Guard Your Daughters by Diana Tutton – A Persephone Gem

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This new Persephone reprint is such a good read that it felt personal. Diana Tutton’s book is full of the small details of a life restricted by a strong willed parent, aided and abetted by a loving father. This review copy, for which many thanks to Persephone, was not always easy to read because of its strength as the story of girls growing up in a sort of loving captivity. Not that money, affection or stability are in short supply as even those things that are rationed can be acquired and enjoyed; it is just that all visitors are discouraged, all trips away from the home are limited, and only one of the five daughters has been allowed to escape into marriage.

There are four daughters living in the family house, and in many ways it is an idyllic existence of playing the piano, writing poetry and doing the bare minimum of lessons.  The novel is narrated by Morgan, named for the Arthurian tales, and her sisters rejoice in the names of Cressida, Thisbe and Pandora, with the ordinary sounding Theresa the youngest. It would be a peaceful existence with Father writing successful novels except that three of the sisters are adults, and becoming restless with the expectation that they will remain at home indefinitely. When the married Pandora tackles her mother about Theresa going away to school, let alone Morgan visiting London, there is a great upset. Indeed, whenever there is a visitor, however harmless, Mother behaves oddly and Father lays down the law about the girls not seeing men and fulfilling their roles in the home. There are some lovely scenes despite this unreasonable parental behaviour, with the girls sneaking off to the cinema and a small café.  There is a cocktail party and subtle insults, fields and trees described in loving detail, a play and other events that show how everything is suited to Mother’s wellbeing and comfort.  A crisis occurs and drama ensues, a desperate situation arises and resolution is reached.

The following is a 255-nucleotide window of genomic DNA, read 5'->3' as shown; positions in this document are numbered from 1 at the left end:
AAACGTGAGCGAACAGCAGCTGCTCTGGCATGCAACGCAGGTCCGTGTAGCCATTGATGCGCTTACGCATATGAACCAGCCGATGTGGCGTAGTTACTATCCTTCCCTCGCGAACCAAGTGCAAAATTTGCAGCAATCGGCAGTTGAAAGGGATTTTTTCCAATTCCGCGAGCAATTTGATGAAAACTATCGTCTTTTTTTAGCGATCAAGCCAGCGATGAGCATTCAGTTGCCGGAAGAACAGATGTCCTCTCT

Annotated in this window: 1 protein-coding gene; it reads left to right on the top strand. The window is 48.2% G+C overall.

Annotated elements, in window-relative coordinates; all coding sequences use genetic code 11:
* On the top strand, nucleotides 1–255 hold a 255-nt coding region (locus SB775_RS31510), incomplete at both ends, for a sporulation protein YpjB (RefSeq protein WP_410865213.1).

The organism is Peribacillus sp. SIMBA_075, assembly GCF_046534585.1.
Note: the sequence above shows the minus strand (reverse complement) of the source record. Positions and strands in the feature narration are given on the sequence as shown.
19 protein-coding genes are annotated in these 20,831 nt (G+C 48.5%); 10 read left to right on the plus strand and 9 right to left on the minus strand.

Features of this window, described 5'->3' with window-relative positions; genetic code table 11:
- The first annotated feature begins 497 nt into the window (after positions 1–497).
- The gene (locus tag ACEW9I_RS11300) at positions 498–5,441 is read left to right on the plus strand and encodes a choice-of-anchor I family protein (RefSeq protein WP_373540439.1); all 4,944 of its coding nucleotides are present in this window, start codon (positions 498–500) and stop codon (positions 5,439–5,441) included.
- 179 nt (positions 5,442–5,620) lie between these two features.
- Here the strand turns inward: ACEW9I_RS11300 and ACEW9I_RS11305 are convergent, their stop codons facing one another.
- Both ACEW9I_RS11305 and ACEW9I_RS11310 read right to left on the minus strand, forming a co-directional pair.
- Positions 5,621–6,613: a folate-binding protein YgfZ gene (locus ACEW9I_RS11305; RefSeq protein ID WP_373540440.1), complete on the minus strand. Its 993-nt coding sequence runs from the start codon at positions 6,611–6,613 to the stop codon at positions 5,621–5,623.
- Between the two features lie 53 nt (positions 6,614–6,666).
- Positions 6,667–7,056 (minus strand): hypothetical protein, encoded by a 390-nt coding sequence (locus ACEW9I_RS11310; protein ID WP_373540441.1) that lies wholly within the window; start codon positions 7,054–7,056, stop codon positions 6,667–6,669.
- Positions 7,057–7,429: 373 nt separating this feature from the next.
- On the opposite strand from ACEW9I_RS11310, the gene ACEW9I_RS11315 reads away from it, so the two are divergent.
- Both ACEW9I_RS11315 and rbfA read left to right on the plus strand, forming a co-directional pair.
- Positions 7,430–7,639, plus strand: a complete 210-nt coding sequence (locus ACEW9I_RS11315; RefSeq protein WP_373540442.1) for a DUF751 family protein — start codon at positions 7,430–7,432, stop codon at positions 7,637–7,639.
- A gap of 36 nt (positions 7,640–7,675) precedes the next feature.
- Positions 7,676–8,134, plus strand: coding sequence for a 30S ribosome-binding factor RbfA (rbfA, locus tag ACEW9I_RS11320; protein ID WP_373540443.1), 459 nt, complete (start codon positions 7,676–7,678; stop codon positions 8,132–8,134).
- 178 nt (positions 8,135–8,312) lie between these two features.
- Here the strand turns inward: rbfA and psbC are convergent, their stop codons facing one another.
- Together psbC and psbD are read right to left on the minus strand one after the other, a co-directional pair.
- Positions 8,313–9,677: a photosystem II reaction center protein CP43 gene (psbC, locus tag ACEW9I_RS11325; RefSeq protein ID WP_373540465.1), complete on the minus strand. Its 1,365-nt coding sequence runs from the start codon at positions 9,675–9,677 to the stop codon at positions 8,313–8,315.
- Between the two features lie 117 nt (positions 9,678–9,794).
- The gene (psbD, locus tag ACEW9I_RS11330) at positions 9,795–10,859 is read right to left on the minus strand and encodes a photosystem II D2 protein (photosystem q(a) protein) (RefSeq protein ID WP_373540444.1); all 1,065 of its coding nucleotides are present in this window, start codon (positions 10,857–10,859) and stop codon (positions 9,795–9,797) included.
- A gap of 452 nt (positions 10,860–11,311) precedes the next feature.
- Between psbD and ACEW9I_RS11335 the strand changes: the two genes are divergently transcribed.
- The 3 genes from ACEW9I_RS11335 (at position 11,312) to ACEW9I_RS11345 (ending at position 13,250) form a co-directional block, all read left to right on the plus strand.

This book succeeds because it feels so real. The reader becomes involved in this tale of family life to the extent of intensely disliking Mother, whose reign of repression through her invalid lifestyle restricts her clever otherwise lively daughters. Father’s slavish devotion to her wants becomes particularly wearing, as her whims must be obeyed. She only listens to the elderly Gregory, who, confusingly muddled with one of Morgan’s visitors, lays down the law. This is a family drama but not saga; the ending is a surprise and left me speeding through the last few pages to find out what would happen. This is an amusing book, with a great sense of young women eager for life outside their home on their terms, thwarted by loving yet restrictive parents. I found the rhythm and feeling of this book enjoyable as the narrator, Morgan draws the reader in with her observations and hopes for life. It is beautifully written, engaging and an enjoyable addition to the Persephone collection.

The picture of the Persephone bag is because I treated myself to a third one on my recent visit to the shop, which I greatly enjoyed. My original bag of this type is so strong and virtually indestructible as I use it every day to transport books and so many other things up and downstairs. They will also sell them by post, which I would strongly recommend to anyone who has given up trying to find a suitable present for a bookish friend!

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8 thoughts on “Guard Your Daughters by Diana Tutton – A Persephone Gem

  1. I had a trip to the Shop last week and asked my best friend for this one, so it will appear just after Christmas and I will save this review for when I read it … probably around October 2018 if this year is anything to go by!

  2. This sounds like a case of what is known in psychological terms as the near enemy – attachment mascarading as love. The perpetrator insists that they love the ‘victim’ and to the outside world that might appear to be the case, but in fact they are keeping those people attached to themselves to satisfy their own needs. Louise Penny builds a whole novel, The Cruelest Month, around this.

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